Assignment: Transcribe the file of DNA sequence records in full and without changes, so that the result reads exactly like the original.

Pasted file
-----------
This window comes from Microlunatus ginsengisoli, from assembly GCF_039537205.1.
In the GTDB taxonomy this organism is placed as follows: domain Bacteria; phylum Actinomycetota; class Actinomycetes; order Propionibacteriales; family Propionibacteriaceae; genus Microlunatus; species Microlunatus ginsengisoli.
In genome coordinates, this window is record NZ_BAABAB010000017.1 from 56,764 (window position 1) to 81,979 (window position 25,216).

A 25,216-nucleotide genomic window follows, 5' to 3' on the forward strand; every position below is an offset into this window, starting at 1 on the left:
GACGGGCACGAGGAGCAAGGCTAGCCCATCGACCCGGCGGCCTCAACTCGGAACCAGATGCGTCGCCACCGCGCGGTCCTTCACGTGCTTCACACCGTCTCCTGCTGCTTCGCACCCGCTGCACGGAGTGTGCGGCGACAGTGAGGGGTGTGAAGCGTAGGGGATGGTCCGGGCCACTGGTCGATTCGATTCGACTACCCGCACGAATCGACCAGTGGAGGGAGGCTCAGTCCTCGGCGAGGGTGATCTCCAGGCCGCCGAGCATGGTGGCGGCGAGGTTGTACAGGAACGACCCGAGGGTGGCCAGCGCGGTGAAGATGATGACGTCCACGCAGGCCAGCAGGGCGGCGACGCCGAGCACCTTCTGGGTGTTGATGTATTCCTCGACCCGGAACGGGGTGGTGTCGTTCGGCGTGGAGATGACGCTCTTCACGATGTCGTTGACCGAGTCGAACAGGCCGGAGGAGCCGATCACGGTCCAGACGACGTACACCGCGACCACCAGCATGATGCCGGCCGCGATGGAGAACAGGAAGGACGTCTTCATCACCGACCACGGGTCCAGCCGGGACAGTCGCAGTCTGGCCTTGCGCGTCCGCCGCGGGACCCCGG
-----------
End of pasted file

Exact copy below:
This window comes from Microlunatus ginsengisoli, from assembly GCF_039537205.1.
In the GTDB taxonomy this organism is placed as follows: domain Bacteria; phylum Actinomycetota; class Actinomycetes; order Propionibacteriales; family Propionibacteriaceae; genus Microlunatus; species Microlunatus ginsengisoli.
In genome coordinates, this window is record NZ_BAABAB010000017.1 from 56,764 (window position 1) to 81,979 (window position 25,216).

A 25,216-nucleotide genomic window follows, 5' to 3' on the forward strand; every position below is an offset into this window, starting at 1 on the left:
GACGGGCACGAGGAGCAAGGCTAGCCCATCGACCCGGCGGCCTCAACTCGGAACCAGATGCGTCGCCACCGCGCGGTCCTTCACGTGCTTCACACCGTCTCCTGCTGCTTCGCACCCGCTGCACGGAGTGTGCGGCGACAGTGAGGGGTGTGAAGCGTAGGGGATGGTCCGGGCCACTGGTCGATTCGATTCGACTACCCGCACGAATCGACCAGTGGAGGGAGGCTCAGTCCTCGGCGAGGGTGATCTCCAGGCCGCCGAGCATGGTGGCGGCGAGGTTGTACAGGAACGACCCGAGGGTGGCCAGCGCGGTGAAGATGATGACGTCCACGCAGGCCAGCAGGGCGGCGACGCCGAGCACCTTCTGGGTGTTGATGTATTCCTCGACCCGGAACGGGGTGGTGTCGTTCGGCGTGGAGATGACGCTCTTCACGATGTCGTTGACCGAGTCGAACAGGCCGGAGGAGCCGATCACGGTCCAGACGACGTACACCGCGACCACCAGCATGATGCCGGCCGCGATGGAGAACAGGAAGGACGTCTTCATCACCGACCACGGGTCCAGCCGGGACAGTCGCAGTCTGGCCTTGCGCGTCCGCCGCGGGACCCCGG